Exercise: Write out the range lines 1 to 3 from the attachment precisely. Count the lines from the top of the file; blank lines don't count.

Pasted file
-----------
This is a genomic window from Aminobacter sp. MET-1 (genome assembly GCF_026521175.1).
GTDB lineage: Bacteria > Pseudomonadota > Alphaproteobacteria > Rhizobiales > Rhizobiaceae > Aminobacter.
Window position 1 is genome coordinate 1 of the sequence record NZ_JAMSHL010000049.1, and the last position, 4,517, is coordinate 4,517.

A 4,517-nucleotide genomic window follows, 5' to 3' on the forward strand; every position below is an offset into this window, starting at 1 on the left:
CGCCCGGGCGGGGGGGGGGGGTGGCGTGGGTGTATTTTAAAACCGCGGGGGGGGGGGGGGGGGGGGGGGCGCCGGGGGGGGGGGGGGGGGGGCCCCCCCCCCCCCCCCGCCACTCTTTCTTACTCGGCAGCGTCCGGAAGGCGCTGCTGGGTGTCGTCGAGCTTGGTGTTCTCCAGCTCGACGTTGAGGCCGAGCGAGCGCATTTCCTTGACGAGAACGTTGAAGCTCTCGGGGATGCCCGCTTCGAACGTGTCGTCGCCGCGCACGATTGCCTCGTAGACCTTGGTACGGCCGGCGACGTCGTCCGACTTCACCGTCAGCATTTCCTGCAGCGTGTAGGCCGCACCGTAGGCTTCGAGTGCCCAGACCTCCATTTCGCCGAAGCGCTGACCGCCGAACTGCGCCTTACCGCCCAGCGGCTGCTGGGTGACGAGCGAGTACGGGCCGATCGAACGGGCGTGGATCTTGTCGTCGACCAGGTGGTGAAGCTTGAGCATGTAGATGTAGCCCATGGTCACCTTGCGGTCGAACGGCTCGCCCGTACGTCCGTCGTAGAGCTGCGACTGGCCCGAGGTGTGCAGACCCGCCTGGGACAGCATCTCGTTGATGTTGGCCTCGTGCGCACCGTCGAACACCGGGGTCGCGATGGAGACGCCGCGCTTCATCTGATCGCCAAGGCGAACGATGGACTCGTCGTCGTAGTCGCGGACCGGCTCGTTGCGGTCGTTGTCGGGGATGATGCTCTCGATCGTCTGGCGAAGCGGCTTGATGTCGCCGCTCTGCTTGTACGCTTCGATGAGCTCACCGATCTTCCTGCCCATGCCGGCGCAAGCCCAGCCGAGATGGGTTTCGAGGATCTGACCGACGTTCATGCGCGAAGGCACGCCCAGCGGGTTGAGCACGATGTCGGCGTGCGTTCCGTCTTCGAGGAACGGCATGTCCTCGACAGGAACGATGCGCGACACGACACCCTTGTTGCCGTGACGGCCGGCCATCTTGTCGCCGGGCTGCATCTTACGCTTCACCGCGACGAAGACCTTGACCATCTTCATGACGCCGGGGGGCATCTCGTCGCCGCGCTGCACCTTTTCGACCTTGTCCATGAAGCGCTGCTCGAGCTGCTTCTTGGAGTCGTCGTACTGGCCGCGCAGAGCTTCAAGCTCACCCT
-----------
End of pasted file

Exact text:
This is a genomic window from Aminobacter sp. MET-1 (genome assembly GCF_026521175.1).
GTDB lineage: Bacteria > Pseudomonadota > Alphaproteobacteria > Rhizobiales > Rhizobiaceae > Aminobacter.
Window position 1 is genome coordinate 1 of the sequence record NZ_JAMSHL010000049.1, and the last position, 4,517, is coordinate 4,517.